As a full-time powerchair user, I used to think that any sort of camping would be off-limits. And even though glamping is a much fancier set-up than camping, it still didn’t seem likely that it was going to be fully wheelchair accessible to me.

I’m happy to admit when I’m wrong and on this occasion I was. The reason I know this is because we have recently enjoyed a fantastic four-night stay in a safari tent that was wheelchair accessible.

We set off on our road trip from Scotland with a two night stopover in Liverpool before heading on to south west Wales. Our stunning glamping home was in a wheelchair accessible safari tent at the amazing family run, Canvas and Campfires.

Nestled among the beautiful landscape and hillside of their smallholding in the town of Lampeter it really is the perfect spot for luxury glamping.

Arriving during ‘golden hour’ only made the views look even more amazing. We couldn’t wait to look inside our tent. Rolling my powerchair up the wooden decked ramp into the safari tent, with two sliding doors for easy access, was incredibly smooth.

Once inside, you really get to appreciate the sheer size of the tent. Huge high ceilings draped in canvas material provide a cosy feel. The kitchen, living and dining area are fully open-plan with plenty of space to move around easily in a wheelchair.

Most of our time was spent relaxing while staying warm next to the log fire. It was great fun cooking our meals on the log burner especially the nights we made pizza and burgers. The kitchen is fully equipped with accessible countertops and a large cool box for storing food and drink supplies.

We were impressed that the tent could sleep six people in two large bedrooms, one with a superking bed and one twin room with bunk beds as well as a double cabin bed. The most amazing room was the spacious wetroom bathroom with electricity, a flushing toilet, a roll-in shower and a roll-under sink. It was better than most hotels I’ve stayed in and pure bliss to be able to enjoy glamping without sacrificing on accessibility.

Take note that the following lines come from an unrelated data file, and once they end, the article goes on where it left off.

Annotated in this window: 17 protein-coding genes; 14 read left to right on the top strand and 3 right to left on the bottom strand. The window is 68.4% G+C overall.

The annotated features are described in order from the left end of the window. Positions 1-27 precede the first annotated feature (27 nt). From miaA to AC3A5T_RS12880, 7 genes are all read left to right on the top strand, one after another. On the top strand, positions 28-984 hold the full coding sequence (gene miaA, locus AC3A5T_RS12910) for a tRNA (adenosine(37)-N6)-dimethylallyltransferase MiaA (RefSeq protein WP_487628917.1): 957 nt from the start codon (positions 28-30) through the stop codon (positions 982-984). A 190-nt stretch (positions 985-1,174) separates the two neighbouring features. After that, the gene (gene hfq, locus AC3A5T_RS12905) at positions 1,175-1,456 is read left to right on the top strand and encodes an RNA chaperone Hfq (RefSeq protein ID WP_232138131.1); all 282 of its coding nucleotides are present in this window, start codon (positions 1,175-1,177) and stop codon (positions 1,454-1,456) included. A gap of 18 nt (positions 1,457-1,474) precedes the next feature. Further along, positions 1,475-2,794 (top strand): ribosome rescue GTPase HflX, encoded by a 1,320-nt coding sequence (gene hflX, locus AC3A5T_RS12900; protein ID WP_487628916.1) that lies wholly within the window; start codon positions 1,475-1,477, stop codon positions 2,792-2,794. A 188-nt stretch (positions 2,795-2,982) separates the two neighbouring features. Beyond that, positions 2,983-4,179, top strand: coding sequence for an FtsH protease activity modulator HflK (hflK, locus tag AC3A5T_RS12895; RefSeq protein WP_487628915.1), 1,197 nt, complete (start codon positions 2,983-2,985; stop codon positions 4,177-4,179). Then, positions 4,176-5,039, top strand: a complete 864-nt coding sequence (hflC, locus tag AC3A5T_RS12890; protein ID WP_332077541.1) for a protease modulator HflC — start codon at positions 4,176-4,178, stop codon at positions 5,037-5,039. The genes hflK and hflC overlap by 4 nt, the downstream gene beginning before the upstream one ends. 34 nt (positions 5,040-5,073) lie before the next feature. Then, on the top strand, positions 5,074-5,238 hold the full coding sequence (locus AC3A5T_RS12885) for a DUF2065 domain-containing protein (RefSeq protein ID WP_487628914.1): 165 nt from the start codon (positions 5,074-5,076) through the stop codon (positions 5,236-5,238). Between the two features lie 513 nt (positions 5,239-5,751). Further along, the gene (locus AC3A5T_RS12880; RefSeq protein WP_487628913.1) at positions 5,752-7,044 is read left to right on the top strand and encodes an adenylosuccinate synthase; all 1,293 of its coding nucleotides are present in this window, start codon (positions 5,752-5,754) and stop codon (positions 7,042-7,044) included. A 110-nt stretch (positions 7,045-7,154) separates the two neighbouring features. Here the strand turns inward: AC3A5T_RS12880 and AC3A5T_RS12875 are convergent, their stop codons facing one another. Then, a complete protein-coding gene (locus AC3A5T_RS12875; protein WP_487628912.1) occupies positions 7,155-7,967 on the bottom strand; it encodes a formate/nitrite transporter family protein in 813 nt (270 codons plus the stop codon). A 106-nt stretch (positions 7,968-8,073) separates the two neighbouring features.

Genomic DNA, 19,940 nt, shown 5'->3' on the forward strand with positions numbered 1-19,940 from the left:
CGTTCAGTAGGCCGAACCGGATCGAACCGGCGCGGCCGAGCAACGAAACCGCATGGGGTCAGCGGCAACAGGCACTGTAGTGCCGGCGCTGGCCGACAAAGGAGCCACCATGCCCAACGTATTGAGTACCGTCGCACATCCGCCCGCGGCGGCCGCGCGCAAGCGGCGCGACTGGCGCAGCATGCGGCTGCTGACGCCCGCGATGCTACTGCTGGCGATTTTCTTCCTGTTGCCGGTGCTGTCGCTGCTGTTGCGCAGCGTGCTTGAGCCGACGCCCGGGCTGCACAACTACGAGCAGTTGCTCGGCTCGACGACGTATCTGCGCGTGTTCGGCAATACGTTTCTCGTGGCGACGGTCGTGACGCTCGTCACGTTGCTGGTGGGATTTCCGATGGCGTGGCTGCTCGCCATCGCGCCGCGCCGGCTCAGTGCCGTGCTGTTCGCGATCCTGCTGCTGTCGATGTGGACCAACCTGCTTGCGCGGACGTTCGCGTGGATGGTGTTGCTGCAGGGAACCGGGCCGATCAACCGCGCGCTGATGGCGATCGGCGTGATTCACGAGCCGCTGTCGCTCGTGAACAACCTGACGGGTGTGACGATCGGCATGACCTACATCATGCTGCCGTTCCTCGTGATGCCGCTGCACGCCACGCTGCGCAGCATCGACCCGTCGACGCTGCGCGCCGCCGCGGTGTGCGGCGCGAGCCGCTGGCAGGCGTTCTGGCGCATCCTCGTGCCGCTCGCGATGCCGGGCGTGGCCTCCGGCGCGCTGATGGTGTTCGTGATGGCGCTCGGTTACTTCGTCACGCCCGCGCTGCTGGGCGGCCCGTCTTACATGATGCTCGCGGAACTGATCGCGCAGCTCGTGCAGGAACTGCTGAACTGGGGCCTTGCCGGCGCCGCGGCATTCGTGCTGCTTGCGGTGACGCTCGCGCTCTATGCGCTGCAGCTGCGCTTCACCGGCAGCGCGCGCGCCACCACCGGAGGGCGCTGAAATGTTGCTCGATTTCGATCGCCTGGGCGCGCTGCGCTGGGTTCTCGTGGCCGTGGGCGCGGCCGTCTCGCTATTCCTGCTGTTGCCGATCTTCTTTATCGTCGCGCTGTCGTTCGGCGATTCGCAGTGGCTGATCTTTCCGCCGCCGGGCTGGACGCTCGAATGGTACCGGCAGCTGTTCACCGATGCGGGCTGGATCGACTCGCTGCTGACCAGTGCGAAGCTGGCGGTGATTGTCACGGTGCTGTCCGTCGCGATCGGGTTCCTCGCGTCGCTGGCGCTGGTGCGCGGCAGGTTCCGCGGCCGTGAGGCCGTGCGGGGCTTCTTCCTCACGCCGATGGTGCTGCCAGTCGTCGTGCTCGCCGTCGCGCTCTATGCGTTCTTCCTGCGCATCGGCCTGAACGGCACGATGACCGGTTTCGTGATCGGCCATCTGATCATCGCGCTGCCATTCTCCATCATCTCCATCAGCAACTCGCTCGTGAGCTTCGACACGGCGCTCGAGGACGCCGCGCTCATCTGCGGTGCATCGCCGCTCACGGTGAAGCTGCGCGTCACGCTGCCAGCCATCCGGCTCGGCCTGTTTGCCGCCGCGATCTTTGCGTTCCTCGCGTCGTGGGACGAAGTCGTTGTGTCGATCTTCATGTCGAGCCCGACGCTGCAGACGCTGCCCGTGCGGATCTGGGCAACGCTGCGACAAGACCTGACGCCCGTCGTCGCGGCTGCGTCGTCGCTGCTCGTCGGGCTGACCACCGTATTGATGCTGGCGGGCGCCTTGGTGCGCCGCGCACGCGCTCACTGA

When we weren’t enjoying the peace and quiet of the safari tent, we were off exploring the surrounding area and along the Ceredigion coast. The weather was great for our trips to the accessible beaches and picturesque harbour towns we visited. Our favourites were Aberporth, New Quay, Aberaeron, Aberystwyth and Llangrannog. It was easy to find disabled parking bays and accessible toilets in the towns, which was great.

Before the long car journey home to Scotland, we stopped off at the Elan Valley to admire the amazing dams and reservoirs. The scenery was breath-taking and a perfect end to an amazing trip.


About Emma Muldoon…
Emma created her blog, Simply Emma, to share her life and experiences of being a powerchair user and encourages others to see more of the world, whether that means international travel or being a little more adventurous in their home town. The blog, founded in 2014, has grown to become one of the UK’s leading travel and accessibility blogs.
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